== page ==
© Josh Sager – June 2012
In recent years, there have been a series of very high profile whistleblowers revealing information about the government’s secret programs. These whistleblowers have a wide range of backgrounds and revealed a variety of secret and controversial programs. Here are a few examples:
Bradley Manning: A Private in the US Army who released numerous secret cables and video evidence of American soldiers committing war crimes. When he was exposed, Manning was detained, held in inhumane conditions (according to both the UN and our own military), and charged under the Espionage Act—currently, he is on trial and is likely to spend decades, if not the rest of his life, in jail.
John Kiriakou: A CIA agent who had knowledge of the Bush-era “enhanced interrogation” (read: torture) program and who became a source for several journalists. After he released information about instances of torture, including the identities of several agents who had tortured, he was arrested and charged under the Espionage Act. After legal proceedings began, Kiriakou eventually pled down to a sentence of 2½ years in prison—he is now currently serving his sentence.
Edward Snowden: An independent contractor working for the government defense contractor Booz Allen Hamilton, Snowden released proof about several government spying programs to the media (Glen Greenwald and The Guardian). The programs that he revealed represent a huge data-mining program that is aimed at collecting huge amounts of online/phone data for analysis and, potentially, for scrutiny by intelligence analysts. After he leaked proof of this program, Snowden fled to Hong Kong and is currently attempting to evade extradition back to the USA.
Loyalty and Whistleblowing
When the government and many in the media discuss whistleblowers, they inevitably begin discussing the concepts of loyalty and betrayal of oaths. Those who disagree with whistleblowers attempt to attack their character by saying that they have betrayed their oaths to their country and that they are disloyal for disobeying official orders and revealing secrets. While there is some validity to this argument, it represents an overly-simplistic and self-serving analysis of the concept of a whistleblower.
A government whistleblower is a person who sees something illegal or immoral being done, in secret, by their government and risks their security by revealing proof of the wrongdoing to the public or to the media—they do not sell their secrets, rather, they give them away for free to improve accountability. Oftentimes, the release of these secrets is extremely dangerous to the leaker and the government attempts to target them for legal consequences (case in point: Bradley Manning’s inhumane detainment). In the past, whistleblowers like Daniel Ellsberg were protected and sometimes lauded for their revelations, but the modern era has seen a trend towards treating whistleblowers as traitors.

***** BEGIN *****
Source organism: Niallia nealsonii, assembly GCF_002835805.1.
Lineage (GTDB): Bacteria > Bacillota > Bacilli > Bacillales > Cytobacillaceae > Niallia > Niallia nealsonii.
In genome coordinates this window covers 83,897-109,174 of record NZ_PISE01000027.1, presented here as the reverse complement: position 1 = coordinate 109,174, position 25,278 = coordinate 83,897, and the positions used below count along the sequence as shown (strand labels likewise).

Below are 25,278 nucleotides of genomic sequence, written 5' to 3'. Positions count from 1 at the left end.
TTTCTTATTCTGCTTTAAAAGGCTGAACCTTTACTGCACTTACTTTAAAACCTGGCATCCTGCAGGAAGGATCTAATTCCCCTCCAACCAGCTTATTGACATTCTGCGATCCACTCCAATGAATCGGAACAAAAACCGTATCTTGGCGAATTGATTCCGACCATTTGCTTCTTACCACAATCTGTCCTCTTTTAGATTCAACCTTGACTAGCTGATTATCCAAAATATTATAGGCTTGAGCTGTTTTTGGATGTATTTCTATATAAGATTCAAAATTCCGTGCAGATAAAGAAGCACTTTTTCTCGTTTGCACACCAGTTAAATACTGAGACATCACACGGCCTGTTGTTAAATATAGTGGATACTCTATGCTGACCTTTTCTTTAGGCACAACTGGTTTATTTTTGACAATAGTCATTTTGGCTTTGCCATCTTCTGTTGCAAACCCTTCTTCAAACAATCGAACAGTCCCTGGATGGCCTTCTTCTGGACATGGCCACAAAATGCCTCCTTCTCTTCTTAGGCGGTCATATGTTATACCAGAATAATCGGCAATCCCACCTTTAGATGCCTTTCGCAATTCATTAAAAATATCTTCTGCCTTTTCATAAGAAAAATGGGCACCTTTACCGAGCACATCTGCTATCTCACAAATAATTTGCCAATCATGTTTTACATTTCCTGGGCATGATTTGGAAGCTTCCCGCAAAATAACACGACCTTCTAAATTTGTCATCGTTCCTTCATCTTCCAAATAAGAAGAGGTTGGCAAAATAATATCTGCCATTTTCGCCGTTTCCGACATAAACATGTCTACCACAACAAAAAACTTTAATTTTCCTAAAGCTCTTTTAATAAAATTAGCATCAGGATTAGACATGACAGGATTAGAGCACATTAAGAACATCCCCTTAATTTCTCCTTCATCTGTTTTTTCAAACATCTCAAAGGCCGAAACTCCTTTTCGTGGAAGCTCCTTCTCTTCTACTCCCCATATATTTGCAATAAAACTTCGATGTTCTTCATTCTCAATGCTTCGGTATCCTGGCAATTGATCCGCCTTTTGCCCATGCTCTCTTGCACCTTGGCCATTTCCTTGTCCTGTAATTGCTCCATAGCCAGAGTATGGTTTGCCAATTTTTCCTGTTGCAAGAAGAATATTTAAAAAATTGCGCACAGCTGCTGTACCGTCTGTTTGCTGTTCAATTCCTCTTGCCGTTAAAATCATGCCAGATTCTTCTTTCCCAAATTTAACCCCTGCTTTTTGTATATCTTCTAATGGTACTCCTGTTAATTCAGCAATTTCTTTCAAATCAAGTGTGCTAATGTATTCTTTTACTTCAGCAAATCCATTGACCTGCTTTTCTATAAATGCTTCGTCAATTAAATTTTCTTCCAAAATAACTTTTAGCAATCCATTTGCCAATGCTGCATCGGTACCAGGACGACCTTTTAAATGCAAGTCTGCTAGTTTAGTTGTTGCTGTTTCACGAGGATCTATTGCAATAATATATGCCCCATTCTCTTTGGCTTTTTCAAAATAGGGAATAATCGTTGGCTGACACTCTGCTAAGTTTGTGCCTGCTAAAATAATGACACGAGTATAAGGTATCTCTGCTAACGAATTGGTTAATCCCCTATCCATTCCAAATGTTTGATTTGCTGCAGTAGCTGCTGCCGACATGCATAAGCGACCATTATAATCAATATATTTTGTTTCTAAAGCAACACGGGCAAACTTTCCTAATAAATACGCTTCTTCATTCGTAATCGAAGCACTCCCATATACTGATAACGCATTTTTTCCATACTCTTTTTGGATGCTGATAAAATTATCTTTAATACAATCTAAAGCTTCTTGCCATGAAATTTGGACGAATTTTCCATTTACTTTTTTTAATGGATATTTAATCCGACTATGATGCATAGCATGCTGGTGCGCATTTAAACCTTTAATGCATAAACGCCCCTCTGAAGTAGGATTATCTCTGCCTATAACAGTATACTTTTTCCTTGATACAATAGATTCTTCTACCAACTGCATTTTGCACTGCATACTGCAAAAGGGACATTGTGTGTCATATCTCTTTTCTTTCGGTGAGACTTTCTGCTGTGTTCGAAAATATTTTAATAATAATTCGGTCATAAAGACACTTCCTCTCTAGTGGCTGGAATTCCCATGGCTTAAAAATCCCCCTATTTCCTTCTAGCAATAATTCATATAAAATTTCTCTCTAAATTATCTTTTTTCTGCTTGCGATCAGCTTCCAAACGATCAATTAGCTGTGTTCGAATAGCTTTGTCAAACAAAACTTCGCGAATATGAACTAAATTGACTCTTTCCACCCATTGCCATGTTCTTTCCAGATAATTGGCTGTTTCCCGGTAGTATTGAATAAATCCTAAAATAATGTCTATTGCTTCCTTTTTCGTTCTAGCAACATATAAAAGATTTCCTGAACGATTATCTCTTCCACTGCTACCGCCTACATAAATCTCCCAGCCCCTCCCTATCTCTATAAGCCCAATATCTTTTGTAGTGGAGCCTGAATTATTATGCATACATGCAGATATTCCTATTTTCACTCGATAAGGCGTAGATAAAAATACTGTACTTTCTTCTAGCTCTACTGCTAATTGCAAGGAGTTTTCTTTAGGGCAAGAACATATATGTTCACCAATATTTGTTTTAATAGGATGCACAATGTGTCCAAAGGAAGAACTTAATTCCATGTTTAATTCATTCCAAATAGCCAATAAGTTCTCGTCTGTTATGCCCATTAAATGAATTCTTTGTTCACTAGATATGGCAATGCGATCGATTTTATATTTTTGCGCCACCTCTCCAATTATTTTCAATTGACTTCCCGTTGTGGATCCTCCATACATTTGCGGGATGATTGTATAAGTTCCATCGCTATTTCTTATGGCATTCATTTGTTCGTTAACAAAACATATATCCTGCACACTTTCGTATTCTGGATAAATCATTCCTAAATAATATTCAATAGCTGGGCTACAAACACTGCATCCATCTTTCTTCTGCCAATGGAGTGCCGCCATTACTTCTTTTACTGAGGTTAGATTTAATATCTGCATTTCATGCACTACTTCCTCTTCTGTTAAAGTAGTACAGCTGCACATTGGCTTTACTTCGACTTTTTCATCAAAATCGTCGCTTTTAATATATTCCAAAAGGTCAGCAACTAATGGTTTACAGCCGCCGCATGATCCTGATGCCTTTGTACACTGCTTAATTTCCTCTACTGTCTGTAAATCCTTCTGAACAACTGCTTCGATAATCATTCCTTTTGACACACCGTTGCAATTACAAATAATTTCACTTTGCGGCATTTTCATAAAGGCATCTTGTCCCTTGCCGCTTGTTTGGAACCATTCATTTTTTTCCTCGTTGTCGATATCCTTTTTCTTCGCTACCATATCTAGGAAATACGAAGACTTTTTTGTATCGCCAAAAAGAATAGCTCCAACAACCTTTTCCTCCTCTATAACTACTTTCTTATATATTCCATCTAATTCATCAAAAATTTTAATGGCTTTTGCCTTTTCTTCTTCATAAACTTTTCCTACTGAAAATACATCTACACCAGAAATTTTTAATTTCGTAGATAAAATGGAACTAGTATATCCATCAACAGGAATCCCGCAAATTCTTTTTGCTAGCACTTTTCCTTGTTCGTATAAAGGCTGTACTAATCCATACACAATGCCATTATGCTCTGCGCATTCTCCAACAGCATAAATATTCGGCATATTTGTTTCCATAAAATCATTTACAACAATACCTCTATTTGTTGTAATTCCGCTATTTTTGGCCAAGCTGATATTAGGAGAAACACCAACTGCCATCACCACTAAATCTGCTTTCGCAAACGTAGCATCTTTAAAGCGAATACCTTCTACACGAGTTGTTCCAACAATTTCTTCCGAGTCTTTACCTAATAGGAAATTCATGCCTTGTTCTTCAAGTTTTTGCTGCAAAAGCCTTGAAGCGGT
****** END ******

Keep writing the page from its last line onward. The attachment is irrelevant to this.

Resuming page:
By definition, a whistleblower is disobeying orders and it is inarguable that they are violating some component of their oath to obey the chain of command. When he reveals secrets, a whistleblower may be violating his oaths and loyalties to his government/boss, but he is only doing this because those loyalties were overwhelmed by a greater loyalty to country and the American people.
If the government—or a small part of the government—is doing immoral and illegal actions behind the backs of the American people, they have betrayed the trust of those who put them in power. As such, the person who reveals this betrayal may be betraying their co-workers, but they are the one who is truly being loyal to the American people.
The NSA and FBI betrayed the American peoples’ trust, as well as the Constitution, when they decided to enact massive online spying programs that violate the 4th Amendment—everybody to willingly participate and cover up these programs is partly guilty of this betrayal. Out of these people who were involved, one (Snowden) decided to betray the others and expose their illegal actions to the American people. To Snowden’s former coworkers, this revelation is certainly a betrayal, but, to us, Snowden’s actions make him the only one of his fellows not to betray our trust.
To put this into perspective and strip the complexities of technology from the equation, here is an analogous situation with a police department: A police department in the USA decides to enact a secret anti-drug program that illegally tracks the cash withdrawals and phone records of every person in their jurisdiction. This program creates an information dragnet over the jurisdiction that flies in the face of the 4th Amendment, but is secret and people don’t even know that they are being spied upon. After a while, an officer is transferred into the program and realizes how immoral it is but lacks the institutional authority to change it—his only chance to change this illegal program from being continued is to inform the public. Once he reveals the program to the press, the officers who were conducting the illegal program label him a traitor to the department because he brought about public scrutiny to their favorite program; they investigate him and try to charge him with a variety of offenses for his “crime” of revealing their criminal behavior. In this situation—as with the one on the federal intelligence level—the people who are calling the only honest officer a traitor are the ones who betrayed the trust of the public and who would persecute the only honest man in the room.